8 Feb. (EUROPA PRESS) –
The President of Eritrea, Isaias Afewerki, began an official visit to Kenya this Wednesday, as part of an infrequent trip by the president abroad that coincides with regional efforts to try to materialize a peace process in Ethiopia, where Asmara it has supported the operations of the Ethiopian Army against the Popular Front for the Liberation of Tigray (TPLF).
The 77-year-old president was received in the Kenyan capital, Nairobi, by the Kenyan Foreign Minister, Alfred Mutua. The Eritrean Information Minister, Yemane Gebremeskel, has stated through his account on the social network Twitter that Afewerki will meet with his Kenyan counterpart, William Ruto, to address “the improvement of bilateral ties and regional issues of mutual interest”.
For its part, Mutua has published several photographs of the reception and has detailed that the Eritrean president “is in the country for a two-day official visit in which he will meet with President William Ruto for bilateral meetings”, without giving further information. details about the agenda.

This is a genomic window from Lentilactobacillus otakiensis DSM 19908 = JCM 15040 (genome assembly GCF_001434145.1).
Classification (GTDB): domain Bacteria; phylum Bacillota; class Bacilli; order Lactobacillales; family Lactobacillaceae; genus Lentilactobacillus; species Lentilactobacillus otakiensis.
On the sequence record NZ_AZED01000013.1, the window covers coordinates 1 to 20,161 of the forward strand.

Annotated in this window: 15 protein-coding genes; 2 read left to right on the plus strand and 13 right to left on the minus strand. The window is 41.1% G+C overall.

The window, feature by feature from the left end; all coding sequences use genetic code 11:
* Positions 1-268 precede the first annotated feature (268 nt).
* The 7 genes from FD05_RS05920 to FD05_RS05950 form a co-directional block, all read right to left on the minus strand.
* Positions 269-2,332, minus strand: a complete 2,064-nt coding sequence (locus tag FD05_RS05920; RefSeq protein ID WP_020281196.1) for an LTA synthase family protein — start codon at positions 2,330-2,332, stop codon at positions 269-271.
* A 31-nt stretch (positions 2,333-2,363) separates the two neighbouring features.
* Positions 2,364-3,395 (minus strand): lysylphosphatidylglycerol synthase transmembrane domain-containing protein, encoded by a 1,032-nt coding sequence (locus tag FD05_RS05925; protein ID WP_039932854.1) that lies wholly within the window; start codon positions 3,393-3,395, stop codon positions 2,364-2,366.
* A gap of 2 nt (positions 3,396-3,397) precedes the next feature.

Both leaders pledged in January to promote peace and security in the region, at a time when Ethiopia and the TPLF are in the process of consolidating peace after the agreement signed in November. It contemplates the end of military operations, the disarmament of the Tigrayan group and the withdrawal from Tigray of troops that do not belong to the Ethiopian Army, including Eritreans.
The conflict in Tigray erupted in November 2020 after an attack by the TPLF against the main Army base, located in Mekelle, after which the Government of Abiy Ahmed ordered an offensive against the group. The outbreak of the fighting came after months of tensions at the political and administrative level, including the TPLF’s refusal to recognize an electoral postponement and its decision to hold regional elections on the sidelines of Addis Ababa.
The TPLF accuses Abiy of stoking tensions since he came to power in April 2018, when he became the first Oromo to take office. Until then, the TPLF had been the dominant force within the coalition that has ruled Ethiopia since 1991, the ethnically based Ethiopian People’s Revolutionary Democratic Front (EPRDF). The group opposed Abiy’s reforms, which it viewed as an attempt to undermine his influence.